“With the Galaxie, we obviously intend to keep that momentum as far as [creating a mix of] local establishments — something that’s unique that you just don’t find anywhere,” said Gebhardt. “Also, we want to make sure that the mix is correct — you’ve got a retail base established for that type of activity; you’ve got living facilities, whether apartments or condos — so you have that base. And then you’ve also got a job-creation base, so you really get that 24-hour vibe and don’t have any downtime during the day.”

Years in the making

The Galaxie, to be built on the former Don Miller lot at 802 and 854 E. Washington Ave., will help transform a stretch of road that includes Breese Stevens Field, The Brink Lounge, and the Constellation.

To Gebhardt, much of the success of the Galaxie will hinge on its strategic location.

“I grew up in that neighborhood and my dad’s office was there when I was a kid, so we’ve really been eyeing up the East Washington corridor for 15 years,” said Gebhardt. “You’ve got this underutilized corridor between the two big lakes and right next to downtown, and we always knew there was a lot of potential there. It’s the gateway to the downtown from the airport, and its proximity to the Marquette and Tenney neighborhoods and the lakes [is important], so we knew all the pieces were there.”



That potent mix always made sense to Gebhardt, but he notes that his optimism was not universally shared when he first proposed the Constellation.

“There were a lot of naysayers about the Constellation,” said Gebhardt. “There were a lot of rumblings that what we were doing wasn’t going to work, that it couldn’t work, we didn’t have a shot. There were a lot of rumblings throughout the industry that we were nuts, and I think we certainly showed that the concept is very viable and very much in need. And the idea is we’ll be creating a whole neighborhood within a neighborhood, essentially connecting the Marquette and Tenney neighborhoods with the Capitol Square, just right in the middle of everything.”

For Black, the success Gebhardt had with the Constellation was also a factor in smoothing the road for the approvals the company needed to get the Galaxie project underway. In a city that has often — fairly or not — been criticized for being less than accommodating to developers, that is a welcome sign for all those interested in revamping the East Washington corridor.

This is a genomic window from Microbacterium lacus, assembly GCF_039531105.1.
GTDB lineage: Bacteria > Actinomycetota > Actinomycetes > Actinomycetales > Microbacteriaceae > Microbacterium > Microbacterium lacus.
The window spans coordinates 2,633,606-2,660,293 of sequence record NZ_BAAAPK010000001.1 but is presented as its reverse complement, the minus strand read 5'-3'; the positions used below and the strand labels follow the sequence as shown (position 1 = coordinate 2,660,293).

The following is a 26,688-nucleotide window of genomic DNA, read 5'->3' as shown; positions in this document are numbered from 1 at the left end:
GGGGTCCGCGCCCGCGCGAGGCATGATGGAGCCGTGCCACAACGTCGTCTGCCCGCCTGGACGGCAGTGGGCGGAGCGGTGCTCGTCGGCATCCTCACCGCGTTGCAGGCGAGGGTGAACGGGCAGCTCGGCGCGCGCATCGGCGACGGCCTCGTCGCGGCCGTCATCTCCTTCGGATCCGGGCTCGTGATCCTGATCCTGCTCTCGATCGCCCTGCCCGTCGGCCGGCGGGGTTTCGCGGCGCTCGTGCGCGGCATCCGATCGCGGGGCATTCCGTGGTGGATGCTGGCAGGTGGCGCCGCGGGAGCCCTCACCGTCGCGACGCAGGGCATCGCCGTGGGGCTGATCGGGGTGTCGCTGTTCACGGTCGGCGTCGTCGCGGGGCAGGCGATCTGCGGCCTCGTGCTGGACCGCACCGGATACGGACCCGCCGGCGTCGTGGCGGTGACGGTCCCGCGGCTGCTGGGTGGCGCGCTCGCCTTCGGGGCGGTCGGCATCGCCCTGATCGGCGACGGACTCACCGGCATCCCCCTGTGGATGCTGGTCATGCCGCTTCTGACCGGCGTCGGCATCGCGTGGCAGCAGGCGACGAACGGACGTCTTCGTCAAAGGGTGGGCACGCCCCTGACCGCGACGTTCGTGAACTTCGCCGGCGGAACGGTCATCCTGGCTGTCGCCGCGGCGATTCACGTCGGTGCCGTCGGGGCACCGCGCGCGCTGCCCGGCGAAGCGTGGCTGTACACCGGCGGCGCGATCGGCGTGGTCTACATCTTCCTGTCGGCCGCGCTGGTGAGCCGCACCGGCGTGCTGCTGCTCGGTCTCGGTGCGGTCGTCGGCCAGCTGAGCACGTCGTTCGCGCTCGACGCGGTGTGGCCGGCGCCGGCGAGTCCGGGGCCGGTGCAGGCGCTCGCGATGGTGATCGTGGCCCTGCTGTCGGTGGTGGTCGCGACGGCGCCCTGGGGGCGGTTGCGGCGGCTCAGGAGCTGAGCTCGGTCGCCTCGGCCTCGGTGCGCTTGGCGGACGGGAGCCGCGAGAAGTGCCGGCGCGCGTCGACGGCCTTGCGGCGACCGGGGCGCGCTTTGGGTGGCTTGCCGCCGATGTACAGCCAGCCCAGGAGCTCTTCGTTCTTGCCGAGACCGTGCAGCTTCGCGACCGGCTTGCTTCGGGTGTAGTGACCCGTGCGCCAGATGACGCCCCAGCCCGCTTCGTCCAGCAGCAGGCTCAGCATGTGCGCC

“I guess in comparison with other projects I’ve worked on in the city, this one was not controversial; it was very much supported by the city, the developers, the neighborhoods,” said Black. “This corridor, everyone recognizes the value of its redevelopment, so it makes our jobs as developers, and attorneys for developers, easier.”

Meanwhile, says Black, the Constellation and its new sister development are not just getting people talking; they’re prompting plenty of action.

“Actually, I’m working with several other folks who are looking at projects in the corridor as well,” said Black. “And whether I’m working for someone or not, there’s a lot of buzz out there that I get to hear because of what I do in the community. And maybe more than a buzz, it may be a roar at this point. There are a lot of folks who are looking at doing stuff in the corridor, and I talk to a lot of people about our experience with the Constellation, and everybody seems very optimistic at this point in terms of what they’re looking to do.”